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Acquired Immunodeficiency Syndrome (AIDS): Care Instructions


HIV is a virus that attacks the immune system. This makes it hard for the body to fight infection and disease. Medicines can reduce the amount of virus in the body and improve your health. If HIV isn't treated, it usually causes acquired immunodeficiency syndrome (AIDS). AIDS is the most severe stage of the HIV infection.

HIV attacks and destroys a type of white blood cell called CD4+ cells, or helper cells. These cells are an important part of the immune system. You have AIDS when one or both of the following are true:

  • Your CD4+ cell count is below 200 cells per microlitre (mcL) of blood.
  • You get certain infections or cancers that are usually seen only in people who have problems with their immune system. Examples include infections such as Pneumocystis pneumonia and cancers such as Kaposi sarcoma.

Follow-up care is a key part of your treatment and safety. Be sure to make and go to all appointments, and call your doctor or nurse advice line (811 in most provinces and territories) if you are having problems. It's also a good idea to know your test results and keep a list of the medicines you take.

How can you care for yourself at home?

  • Take your HIV medicine exactly as directed. Talk to your doctor if you have problems such as trouble paying for your medicine or missing doses. Your doctor wants to help.
  • Take care to avoid foodborne illness. Having AIDS means you are more likely to get foodborne diseases. So learn how to handle, prepare, and store food safely.
  • If you smoke, try to quit. Having AIDS increases your risk of heart attacks and lung cancer. Smoking increases these risks even more. If you need help quitting, talk to your doctor about stop-smoking programs and medicines. These can increase your chances of quitting for good.
  • Eat healthy foods. Good nutrition can help your immune system and improve your overall health. You might work with a dietitian if you need help with eating well or if you're losing weight.
  • Be active. It helps relieve stress and helps you feel less tired. It also keeps your heart, lungs, and muscles strong. And it may help your immune system work better.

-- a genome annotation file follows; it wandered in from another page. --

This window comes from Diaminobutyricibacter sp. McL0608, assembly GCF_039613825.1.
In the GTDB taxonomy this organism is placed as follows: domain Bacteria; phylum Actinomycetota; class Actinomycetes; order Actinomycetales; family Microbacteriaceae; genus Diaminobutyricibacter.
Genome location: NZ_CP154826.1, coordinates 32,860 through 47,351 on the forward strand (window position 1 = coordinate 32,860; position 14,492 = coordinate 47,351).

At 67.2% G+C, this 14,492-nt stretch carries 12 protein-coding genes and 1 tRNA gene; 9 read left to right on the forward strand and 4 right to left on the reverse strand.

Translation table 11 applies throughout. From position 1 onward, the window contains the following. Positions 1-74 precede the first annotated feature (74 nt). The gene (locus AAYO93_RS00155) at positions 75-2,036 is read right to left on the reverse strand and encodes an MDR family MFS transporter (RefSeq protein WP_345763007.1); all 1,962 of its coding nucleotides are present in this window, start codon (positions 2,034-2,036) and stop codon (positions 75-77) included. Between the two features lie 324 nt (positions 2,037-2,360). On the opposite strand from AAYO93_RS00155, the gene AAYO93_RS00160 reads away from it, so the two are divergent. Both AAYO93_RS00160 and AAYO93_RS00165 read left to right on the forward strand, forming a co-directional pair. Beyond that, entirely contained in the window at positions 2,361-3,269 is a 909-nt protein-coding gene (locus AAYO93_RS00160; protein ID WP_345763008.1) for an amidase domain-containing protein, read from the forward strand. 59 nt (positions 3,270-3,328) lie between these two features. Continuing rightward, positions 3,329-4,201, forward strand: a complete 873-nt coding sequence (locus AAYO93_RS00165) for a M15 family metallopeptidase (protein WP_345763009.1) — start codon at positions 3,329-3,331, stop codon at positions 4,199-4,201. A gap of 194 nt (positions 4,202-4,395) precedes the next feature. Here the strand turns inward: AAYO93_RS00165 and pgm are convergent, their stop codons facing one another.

• Learn more about HIV and AIDS. This will let you take a more active role in your care.
  • If you inject drugs, use new, clean syringes and needles every time. Don't share injection supplies with others.
  • Get the support you need.
    • Join a support group. This can be a good place to share information, problem-solving tips, and emotions.
    • If you need more support, ask your doctor to connect you with a counsellor. Counselling can help you cope with stress and stigma, and it can help if you have substance use disorder or other mental health conditions.

Helping a partner who has AIDS

If your partner has AIDS, you can help provide emotional, physical, and medical care that will improve their quality of life.

  • Give emotional support. Listen to and encourage your partner.
  • Protect your partner by staying away from them when you are sick.
  • Learn how to give medicines, and know where to get help in an emergency.
  • Protect yourself and others from HIV and other infections.
    • Talk to your doctor about taking PreP. This can help prevent you from getting HIV.
    • Do not share needles or other injection supplies.
    • Always use condoms during sex.
  • Take care of yourself. Share your experiences with others and get help when you need it.

When should you call for help?

Call 911 anytime you think you may need emergency care. For example, call if:

  • You passed out (lost consciousness).
  • You have severe shortness of breath.
  • You have chest pain.
  • You have symptoms of a stroke. These may include:
    • Sudden numbness, tingling, weakness, or loss of movement in your face, arm, or leg, especially on only one side of your body.
    • Sudden vision changes.
    • Sudden trouble speaking.
    • Sudden confusion or trouble understanding simple statements.
    • Sudden problems with walking or balance.
    • A sudden, severe headache that is different from past headaches.

Call your doctor or nurse advice line now or seek immediate medical care if:

  • You have signs of a new or worse problem from HIV, such as:
    • A fever.
    • Coughing.
    • Diarrhea.
    • Skin changes.
    • Bleeding.
    • Confusion or not thinking clearly.

Watch closely for changes in your health, and be sure to contact your doctor or nurse advice line if you have any problems.

Where can you learn more?

Go to

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Care instructions adapted under license by your healthcare professional. If you have questions about a medical condition or this instruction, always ask your healthcare professional. Healthwise, Incorporated disclaims any warranty or liability for your use of this information.